My longish piece on the weird future politics of solar power hit Quartz today. Thanks for all the RTs and comments coming in. It's an interesting story, not just for the political and economic contortions the power industry is going through to adapt to solar's increasing popularity, but for what it may tells us about how we may think about infrastructure in general in the near future.
The point of the piece is that economic pressures are causing odd political fissures that may just align with how younger generations feel in general in the future about important services such as energy, transportation, communication, and so on. We've spent decades welding together a global network of critical services, and just when we should be seeing the benefit of this effort, external pressures and internal weaknesses are creating forces that push toward smaller, cellular, community-centered designs and initiatives (like this one in Berlin).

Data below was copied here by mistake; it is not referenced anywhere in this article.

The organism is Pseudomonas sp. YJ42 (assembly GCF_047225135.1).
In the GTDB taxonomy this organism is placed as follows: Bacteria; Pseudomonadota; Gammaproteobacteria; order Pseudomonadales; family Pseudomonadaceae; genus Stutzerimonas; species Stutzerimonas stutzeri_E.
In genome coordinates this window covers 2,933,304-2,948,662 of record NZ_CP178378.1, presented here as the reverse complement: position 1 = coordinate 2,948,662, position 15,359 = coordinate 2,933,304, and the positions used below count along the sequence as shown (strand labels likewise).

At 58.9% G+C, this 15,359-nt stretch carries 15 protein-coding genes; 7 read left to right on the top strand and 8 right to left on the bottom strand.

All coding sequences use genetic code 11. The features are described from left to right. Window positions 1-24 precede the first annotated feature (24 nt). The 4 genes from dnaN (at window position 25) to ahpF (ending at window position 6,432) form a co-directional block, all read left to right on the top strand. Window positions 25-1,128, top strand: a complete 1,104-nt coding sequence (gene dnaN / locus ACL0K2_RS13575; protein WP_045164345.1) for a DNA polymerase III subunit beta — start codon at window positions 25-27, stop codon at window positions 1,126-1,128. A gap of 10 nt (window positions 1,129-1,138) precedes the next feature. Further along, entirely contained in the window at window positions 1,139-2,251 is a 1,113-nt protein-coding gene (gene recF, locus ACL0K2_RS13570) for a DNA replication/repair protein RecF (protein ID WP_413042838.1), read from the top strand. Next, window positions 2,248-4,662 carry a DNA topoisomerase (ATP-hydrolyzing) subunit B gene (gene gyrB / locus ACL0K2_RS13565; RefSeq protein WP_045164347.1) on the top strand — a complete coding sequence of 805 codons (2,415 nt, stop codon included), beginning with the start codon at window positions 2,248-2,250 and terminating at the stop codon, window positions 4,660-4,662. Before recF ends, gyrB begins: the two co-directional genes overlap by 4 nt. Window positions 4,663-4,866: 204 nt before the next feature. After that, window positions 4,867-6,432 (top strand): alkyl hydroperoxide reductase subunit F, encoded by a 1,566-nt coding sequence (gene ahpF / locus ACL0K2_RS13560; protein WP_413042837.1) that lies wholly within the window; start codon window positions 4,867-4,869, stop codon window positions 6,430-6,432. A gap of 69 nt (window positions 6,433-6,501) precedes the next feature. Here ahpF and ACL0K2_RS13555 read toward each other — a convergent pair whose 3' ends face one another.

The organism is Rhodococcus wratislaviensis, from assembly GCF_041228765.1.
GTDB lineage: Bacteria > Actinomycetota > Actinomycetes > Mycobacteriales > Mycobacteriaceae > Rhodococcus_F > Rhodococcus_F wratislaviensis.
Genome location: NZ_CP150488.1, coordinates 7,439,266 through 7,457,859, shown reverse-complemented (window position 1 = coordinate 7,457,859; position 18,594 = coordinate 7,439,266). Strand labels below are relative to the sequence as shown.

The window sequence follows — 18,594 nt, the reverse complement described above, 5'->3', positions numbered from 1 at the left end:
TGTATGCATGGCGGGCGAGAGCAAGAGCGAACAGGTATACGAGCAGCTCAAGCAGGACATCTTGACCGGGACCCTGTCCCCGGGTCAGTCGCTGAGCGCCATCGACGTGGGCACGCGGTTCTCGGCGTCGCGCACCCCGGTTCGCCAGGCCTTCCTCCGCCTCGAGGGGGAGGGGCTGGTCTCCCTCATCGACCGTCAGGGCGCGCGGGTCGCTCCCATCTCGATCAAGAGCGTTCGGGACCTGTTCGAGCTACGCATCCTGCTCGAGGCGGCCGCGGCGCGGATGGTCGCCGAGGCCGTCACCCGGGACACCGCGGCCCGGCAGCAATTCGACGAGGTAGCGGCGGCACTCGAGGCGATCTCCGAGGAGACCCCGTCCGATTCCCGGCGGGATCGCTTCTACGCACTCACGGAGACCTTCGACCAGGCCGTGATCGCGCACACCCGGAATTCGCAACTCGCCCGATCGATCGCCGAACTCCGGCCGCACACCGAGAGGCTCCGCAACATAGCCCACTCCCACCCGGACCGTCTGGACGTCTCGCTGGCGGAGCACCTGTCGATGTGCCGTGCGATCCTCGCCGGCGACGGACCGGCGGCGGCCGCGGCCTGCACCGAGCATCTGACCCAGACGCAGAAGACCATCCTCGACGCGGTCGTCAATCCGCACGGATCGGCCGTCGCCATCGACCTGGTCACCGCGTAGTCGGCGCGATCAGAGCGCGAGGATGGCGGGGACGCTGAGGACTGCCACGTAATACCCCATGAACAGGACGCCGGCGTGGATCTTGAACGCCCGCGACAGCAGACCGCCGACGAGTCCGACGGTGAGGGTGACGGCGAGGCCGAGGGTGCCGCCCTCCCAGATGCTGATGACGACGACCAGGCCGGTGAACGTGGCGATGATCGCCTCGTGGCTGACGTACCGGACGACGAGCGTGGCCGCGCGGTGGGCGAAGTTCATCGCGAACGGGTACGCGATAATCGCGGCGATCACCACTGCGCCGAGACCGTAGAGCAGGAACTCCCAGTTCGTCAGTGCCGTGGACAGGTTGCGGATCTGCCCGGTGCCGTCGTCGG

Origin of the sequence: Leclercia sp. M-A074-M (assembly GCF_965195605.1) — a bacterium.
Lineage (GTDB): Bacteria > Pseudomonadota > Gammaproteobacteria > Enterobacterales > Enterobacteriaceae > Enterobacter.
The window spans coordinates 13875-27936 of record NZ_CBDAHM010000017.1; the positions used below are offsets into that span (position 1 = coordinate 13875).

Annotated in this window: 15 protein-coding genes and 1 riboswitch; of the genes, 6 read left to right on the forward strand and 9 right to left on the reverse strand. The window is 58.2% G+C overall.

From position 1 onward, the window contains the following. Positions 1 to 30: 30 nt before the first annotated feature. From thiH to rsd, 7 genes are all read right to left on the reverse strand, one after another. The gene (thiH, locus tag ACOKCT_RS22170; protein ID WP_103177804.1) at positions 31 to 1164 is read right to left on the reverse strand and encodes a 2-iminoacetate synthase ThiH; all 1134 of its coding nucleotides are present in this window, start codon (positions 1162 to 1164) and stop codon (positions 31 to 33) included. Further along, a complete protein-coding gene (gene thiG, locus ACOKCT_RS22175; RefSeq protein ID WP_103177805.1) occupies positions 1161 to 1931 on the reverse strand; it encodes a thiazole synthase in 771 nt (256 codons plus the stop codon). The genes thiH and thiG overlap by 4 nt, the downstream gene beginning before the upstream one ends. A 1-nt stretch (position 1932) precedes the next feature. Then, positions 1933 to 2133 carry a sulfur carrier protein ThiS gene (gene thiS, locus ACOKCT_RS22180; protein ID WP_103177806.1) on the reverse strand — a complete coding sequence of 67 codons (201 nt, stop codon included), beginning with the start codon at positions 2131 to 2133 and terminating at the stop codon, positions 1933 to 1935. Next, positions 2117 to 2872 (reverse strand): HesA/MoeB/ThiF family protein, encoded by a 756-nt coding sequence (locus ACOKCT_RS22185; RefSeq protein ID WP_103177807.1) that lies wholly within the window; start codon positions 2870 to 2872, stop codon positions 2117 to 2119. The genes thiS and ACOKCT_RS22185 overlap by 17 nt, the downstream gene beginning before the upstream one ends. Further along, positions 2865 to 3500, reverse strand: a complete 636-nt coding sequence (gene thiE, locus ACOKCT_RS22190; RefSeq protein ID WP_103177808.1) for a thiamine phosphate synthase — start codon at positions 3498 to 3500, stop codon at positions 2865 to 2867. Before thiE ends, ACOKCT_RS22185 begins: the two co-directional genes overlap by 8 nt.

Similar dynamics as we are seeing in solar are starting to bubble around communication networks, for example, in response to a lack of competition among big network companies, slow rollout of next generation services, and lately, perceived vulnerabilities of using centralized networks to privacy and outside manipulation. Cities are experimenting with creating local networks, and citizens with devising and building their own Internet and e-mail services, as in this recent example from Greece. Energy is not far behind in terms of consumer ability to go off-network. The next decade will be interesting for infrastructure.